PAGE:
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Interview: Charlotte Ashley on “More Heat Than Light”

Tell us a bit about “More Heat Than Light.”

It’s a bit of historical fantasy that asks what might have happened if the French Revolution had been taken up in New France (Canada), complicated by the fact that my version of the Québec wilderness is a good deal wilder than the real one. While enthusiastic young revolutionaries are trying to fight for equality and change, monsters are circling the city just waiting for the blood to start spilling. And, of course, in the aftermath of a revolution, there will be a lot of blood spilt.


What was the inspiration for this story, or what prompted you to write it?

I actually wrote it for an anthology call about “revolutions” that never happened. But I suspect the story would have come out of me eventually regardless. I’m fascinated by revolutions, the French one in particular. That period right at the start, when everyone is still so idealistic and enthusiastic, can be downright wacky. Revolutionaries want it all, but after the dust has settled, they often only end up having achieved some of it. I wanted to look more closely at the kinds of characters who stand to gain a lot by their revolutionary ideals, and who will lose even more if the revolution doesn’t succeed the way they need it to. And, as always, I wanted a lush setting for a Dumas-ian swashbuckling romp.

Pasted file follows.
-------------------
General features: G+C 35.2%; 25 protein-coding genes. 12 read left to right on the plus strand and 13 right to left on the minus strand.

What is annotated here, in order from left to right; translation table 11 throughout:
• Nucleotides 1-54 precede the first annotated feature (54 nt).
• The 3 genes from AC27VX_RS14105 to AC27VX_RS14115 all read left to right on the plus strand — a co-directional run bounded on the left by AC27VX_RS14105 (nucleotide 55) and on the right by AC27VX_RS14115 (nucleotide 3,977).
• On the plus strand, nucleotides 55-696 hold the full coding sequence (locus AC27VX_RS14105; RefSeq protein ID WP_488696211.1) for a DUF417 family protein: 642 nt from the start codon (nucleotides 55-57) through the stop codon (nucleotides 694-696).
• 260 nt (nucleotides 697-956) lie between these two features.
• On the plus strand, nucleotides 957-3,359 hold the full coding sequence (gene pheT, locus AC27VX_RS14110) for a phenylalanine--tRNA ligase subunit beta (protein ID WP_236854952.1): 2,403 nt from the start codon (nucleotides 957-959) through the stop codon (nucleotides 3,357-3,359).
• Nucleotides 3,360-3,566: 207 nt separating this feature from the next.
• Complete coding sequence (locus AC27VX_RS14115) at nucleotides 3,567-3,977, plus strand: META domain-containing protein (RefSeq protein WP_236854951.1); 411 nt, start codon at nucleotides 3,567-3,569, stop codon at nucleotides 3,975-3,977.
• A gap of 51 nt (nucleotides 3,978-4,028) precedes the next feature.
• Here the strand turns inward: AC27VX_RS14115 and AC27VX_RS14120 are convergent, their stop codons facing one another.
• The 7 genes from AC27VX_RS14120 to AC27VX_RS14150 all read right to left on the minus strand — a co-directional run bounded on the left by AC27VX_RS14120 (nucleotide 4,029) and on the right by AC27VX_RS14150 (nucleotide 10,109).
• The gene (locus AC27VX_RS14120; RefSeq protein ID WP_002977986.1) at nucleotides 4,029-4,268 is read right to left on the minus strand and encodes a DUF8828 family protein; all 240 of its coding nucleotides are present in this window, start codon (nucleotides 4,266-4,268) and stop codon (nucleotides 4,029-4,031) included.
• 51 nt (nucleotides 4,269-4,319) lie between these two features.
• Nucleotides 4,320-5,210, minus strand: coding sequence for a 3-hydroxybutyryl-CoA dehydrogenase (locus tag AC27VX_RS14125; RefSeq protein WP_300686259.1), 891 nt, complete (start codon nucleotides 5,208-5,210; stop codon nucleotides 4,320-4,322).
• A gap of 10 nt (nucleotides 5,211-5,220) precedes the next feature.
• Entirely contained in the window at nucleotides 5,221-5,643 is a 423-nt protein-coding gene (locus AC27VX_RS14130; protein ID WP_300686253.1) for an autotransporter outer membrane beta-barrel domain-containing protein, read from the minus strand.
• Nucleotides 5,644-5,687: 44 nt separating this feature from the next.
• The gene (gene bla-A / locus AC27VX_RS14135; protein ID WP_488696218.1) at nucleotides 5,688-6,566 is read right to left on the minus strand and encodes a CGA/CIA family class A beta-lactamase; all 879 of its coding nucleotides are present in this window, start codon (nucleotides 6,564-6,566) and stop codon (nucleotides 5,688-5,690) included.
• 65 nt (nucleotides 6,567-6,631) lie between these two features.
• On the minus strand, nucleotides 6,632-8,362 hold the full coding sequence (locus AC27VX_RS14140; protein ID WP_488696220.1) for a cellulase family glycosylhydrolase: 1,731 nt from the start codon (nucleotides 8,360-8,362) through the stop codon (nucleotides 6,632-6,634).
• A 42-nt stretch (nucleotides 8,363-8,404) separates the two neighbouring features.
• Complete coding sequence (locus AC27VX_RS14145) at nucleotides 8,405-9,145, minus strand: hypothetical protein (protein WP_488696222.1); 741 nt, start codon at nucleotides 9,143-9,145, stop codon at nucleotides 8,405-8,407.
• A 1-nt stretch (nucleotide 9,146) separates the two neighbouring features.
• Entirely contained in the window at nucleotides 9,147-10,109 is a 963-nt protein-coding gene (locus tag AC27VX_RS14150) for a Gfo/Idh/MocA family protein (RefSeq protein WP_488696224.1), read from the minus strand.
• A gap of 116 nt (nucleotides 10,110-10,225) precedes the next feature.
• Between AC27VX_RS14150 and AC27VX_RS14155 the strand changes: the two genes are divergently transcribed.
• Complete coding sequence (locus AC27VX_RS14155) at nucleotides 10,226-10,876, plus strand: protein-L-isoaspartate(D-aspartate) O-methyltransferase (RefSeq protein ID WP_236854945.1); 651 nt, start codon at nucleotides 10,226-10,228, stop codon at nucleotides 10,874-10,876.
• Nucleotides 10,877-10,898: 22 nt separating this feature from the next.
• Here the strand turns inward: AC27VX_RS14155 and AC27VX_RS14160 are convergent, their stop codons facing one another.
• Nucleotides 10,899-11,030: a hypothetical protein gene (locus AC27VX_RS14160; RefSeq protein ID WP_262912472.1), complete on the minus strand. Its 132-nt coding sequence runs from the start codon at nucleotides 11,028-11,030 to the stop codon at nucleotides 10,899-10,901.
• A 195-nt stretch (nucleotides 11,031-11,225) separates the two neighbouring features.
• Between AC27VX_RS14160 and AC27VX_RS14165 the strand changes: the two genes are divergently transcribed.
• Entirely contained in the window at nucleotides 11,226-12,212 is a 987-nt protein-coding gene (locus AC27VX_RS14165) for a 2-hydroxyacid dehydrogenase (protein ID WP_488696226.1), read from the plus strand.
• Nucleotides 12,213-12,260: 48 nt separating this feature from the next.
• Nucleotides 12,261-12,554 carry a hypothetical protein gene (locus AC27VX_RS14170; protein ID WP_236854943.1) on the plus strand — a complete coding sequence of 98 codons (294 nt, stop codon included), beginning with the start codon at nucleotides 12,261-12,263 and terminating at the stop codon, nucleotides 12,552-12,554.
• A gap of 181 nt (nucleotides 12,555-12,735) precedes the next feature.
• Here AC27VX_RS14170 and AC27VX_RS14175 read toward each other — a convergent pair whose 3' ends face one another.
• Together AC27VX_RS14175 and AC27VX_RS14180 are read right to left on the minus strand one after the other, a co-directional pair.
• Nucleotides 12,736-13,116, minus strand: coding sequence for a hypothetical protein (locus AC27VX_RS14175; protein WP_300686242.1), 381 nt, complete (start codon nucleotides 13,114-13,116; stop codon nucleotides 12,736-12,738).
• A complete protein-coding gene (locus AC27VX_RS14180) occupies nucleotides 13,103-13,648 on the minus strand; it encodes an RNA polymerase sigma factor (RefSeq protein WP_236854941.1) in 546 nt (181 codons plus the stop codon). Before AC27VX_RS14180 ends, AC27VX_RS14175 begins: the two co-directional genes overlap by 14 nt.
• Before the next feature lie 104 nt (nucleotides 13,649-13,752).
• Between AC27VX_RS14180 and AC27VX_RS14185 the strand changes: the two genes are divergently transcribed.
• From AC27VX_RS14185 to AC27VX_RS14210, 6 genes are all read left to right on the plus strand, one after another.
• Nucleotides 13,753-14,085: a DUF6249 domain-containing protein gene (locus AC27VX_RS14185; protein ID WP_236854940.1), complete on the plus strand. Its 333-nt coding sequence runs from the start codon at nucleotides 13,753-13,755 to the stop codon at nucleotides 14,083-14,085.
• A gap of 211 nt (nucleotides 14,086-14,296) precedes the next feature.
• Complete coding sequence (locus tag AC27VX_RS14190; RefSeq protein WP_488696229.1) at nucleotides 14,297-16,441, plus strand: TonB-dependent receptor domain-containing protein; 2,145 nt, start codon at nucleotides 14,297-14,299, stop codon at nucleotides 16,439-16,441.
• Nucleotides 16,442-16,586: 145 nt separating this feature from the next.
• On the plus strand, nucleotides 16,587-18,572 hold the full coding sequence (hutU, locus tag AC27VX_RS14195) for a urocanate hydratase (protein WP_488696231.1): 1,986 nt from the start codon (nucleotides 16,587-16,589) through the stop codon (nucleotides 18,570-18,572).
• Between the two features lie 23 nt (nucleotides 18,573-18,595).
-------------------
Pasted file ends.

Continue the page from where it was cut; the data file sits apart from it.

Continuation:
What kind of research, if any, did you do for this story?

I read a lot about the real French Revolution, though most of what I learned just informed the story’s backdrop. The next stage was to research what Québec City was like in the late 18th century. I looked especially at what the politics of the time were like – which First Nations were involved, what relations with the English and the Americans looked like, who else might have been in the city at the time. I wanted my wilderness wilder to protect, to some extent, the nations that had been there before Europeans showed up, so I read a lot about early-contact Anishinaabe. Most of this didn’t make it into the story either, but I wanted to be mindful anyway.


Anything else you’d like to add?

I have another story out this month in an anthology called Clockwork Canada (ed. Dominik Parisien, Exile Editions) that I feel is a sort of sister story to this one. “La Clochemar” takes some of the themes – giant monsters in the Canadian wilderness, strong indigenous cultures, adventures – and pushes them even further. “More Heat Than Light” is the grown-up version about honour and politics – “La Clochemar” has a lot more monsters and running away.

As ever, links to all my work, long with my thoughts on all things bookish, can be found at

“More Heat Than Light” appears in the May/June 2016 issue of F&SF.

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